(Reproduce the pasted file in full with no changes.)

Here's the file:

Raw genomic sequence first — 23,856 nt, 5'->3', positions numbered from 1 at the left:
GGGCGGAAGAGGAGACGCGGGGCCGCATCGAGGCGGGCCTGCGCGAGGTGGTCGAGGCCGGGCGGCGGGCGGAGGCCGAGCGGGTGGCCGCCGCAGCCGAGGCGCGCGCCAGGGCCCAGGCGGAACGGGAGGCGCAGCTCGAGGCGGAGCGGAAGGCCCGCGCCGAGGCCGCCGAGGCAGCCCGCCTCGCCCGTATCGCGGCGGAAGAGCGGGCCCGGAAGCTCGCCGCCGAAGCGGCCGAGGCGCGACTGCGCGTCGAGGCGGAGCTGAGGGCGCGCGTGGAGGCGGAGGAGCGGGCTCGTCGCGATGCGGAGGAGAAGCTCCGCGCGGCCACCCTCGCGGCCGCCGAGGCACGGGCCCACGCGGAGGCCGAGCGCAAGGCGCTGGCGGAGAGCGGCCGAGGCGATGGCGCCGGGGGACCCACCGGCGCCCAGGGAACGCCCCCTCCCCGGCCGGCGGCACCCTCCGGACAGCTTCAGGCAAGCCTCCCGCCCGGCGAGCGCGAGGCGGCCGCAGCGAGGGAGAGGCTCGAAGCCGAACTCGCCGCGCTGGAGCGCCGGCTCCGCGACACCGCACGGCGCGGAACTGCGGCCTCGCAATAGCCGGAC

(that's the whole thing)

Raw genomic sequence first — 23,856 nt, 5'->3', positions numbered from 1 at the left:
GGGCGGAAGAGGAGACGCGGGGCCGCATCGAGGCGGGCCTGCGCGAGGTGGTCGAGGCCGGGCGGCGGGCGGAGGCCGAGCGGGTGGCCGCCGCAGCCGAGGCGCGCGCCAGGGCCCAGGCGGAACGGGAGGCGCAGCTCGAGGCGGAGCGGAAGGCCCGCGCCGAGGCCGCCGAGGCAGCCCGCCTCGCCCGTATCGCGGCGGAAGAGCGGGCCCGGAAGCTCGCCGCCGAAGCGGCCGAGGCGCGACTGCGCGTCGAGGCGGAGCTGAGGGCGCGCGTGGAGGCGGAGGAGCGGGCTCGTCGCGATGCGGAGGAGAAGCTCCGCGCGGCCACCCTCGCGGCCGCCGAGGCACGGGCCCACGCGGAGGCCGAGCGCAAGGCGCTGGCGGAGAGCGGCCGAGGCGATGGCGCCGGGGGACCCACCGGCGCCCAGGGAACGCCCCCTCCCCGGCCGGCGGCACCCTCCGGACAGCTTCAGGCAAGCCTCCCGCCCGGCGAGCGCGAGGCGGCCGCAGCGAGGGAGAGGCTCGAAGCCGAACTCGCCGCGCTGGAGCGCCGGCTCCGCGACACCGCACGGCGCGGAACTGCGGCCTCGCAATAGCCGGAC